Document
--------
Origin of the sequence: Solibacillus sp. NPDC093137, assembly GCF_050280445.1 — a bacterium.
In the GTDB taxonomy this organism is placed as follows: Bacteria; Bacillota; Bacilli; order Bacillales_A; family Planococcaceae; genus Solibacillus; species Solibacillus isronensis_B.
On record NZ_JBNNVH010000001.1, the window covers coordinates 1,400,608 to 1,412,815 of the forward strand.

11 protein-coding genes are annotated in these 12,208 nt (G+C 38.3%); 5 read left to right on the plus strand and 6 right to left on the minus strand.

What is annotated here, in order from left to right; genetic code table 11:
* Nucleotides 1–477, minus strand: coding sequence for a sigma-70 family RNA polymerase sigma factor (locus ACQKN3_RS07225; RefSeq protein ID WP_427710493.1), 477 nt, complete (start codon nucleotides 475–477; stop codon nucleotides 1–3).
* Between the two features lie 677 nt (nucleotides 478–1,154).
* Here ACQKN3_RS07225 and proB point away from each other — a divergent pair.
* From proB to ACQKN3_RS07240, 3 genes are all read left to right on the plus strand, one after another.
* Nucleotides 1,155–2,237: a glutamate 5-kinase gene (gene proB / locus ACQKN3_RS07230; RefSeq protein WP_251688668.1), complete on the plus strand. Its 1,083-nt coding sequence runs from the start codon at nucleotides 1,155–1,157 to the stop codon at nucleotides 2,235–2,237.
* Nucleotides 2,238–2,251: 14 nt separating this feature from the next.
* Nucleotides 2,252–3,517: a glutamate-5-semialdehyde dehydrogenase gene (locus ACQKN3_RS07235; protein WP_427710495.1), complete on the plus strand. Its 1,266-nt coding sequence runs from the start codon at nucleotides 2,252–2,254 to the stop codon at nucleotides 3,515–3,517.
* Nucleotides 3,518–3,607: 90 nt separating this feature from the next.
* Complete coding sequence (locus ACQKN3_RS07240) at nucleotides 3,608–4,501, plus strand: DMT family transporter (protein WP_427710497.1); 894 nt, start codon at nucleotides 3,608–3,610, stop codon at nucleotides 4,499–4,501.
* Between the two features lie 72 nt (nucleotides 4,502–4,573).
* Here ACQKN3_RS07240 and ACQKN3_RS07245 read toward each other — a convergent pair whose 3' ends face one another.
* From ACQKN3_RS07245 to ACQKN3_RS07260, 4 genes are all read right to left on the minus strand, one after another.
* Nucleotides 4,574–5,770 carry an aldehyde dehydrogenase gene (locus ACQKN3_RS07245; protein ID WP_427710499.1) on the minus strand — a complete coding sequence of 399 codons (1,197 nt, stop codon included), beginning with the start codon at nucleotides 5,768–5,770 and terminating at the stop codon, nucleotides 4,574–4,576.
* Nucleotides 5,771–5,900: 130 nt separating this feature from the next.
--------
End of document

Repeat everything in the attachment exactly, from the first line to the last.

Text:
Origin of the sequence: Solibacillus sp. NPDC093137, assembly GCF_050280445.1 — a bacterium.
In the GTDB taxonomy this organism is placed as follows: Bacteria; Bacillota; Bacilli; order Bacillales_A; family Planococcaceae; genus Solibacillus; species Solibacillus isronensis_B.
On record NZ_JBNNVH010000001.1, the window covers coordinates 1,400,608 to 1,412,815 of the forward strand.

11 protein-coding genes are annotated in these 12,208 nt (G+C 38.3%); 5 read left to right on the plus strand and 6 right to left on the minus strand.

What is annotated here, in order from left to right; genetic code table 11:
* Nucleotides 1–477, minus strand: coding sequence for a sigma-70 family RNA polymerase sigma factor (locus ACQKN3_RS07225; RefSeq protein ID WP_427710493.1), 477 nt, complete (start codon nucleotides 475–477; stop codon nucleotides 1–3).
* Between the two features lie 677 nt (nucleotides 478–1,154).
* Here ACQKN3_RS07225 and proB point away from each other — a divergent pair.
* From proB to ACQKN3_RS07240, 3 genes are all read left to right on the plus strand, one after another.
* Nucleotides 1,155–2,237: a glutamate 5-kinase gene (gene proB / locus ACQKN3_RS07230; RefSeq protein WP_251688668.1), complete on the plus strand. Its 1,083-nt coding sequence runs from the start codon at nucleotides 1,155–1,157 to the stop codon at nucleotides 2,235–2,237.
* Nucleotides 2,238–2,251: 14 nt separating this feature from the next.
* Nucleotides 2,252–3,517: a glutamate-5-semialdehyde dehydrogenase gene (locus ACQKN3_RS07235; protein WP_427710495.1), complete on the plus strand. Its 1,266-nt coding sequence runs from the start codon at nucleotides 2,252–2,254 to the stop codon at nucleotides 3,515–3,517.
* Nucleotides 3,518–3,607: 90 nt separating this feature from the next.
* Complete coding sequence (locus ACQKN3_RS07240) at nucleotides 3,608–4,501, plus strand: DMT family transporter (protein WP_427710497.1); 894 nt, start codon at nucleotides 3,608–3,610, stop codon at nucleotides 4,499–4,501.
* Between the two features lie 72 nt (nucleotides 4,502–4,573).
* Here ACQKN3_RS07240 and ACQKN3_RS07245 read toward each other — a convergent pair whose 3' ends face one another.
* From ACQKN3_RS07245 to ACQKN3_RS07260, 4 genes are all read right to left on the minus strand, one after another.
* Nucleotides 4,574–5,770 carry an aldehyde dehydrogenase gene (locus ACQKN3_RS07245; protein ID WP_427710499.1) on the minus strand — a complete coding sequence of 399 codons (1,197 nt, stop codon included), beginning with the start codon at nucleotides 5,768–5,770 and terminating at the stop codon, nucleotides 4,574–4,576.
* Nucleotides 5,771–5,900: 130 nt separating this feature from the next.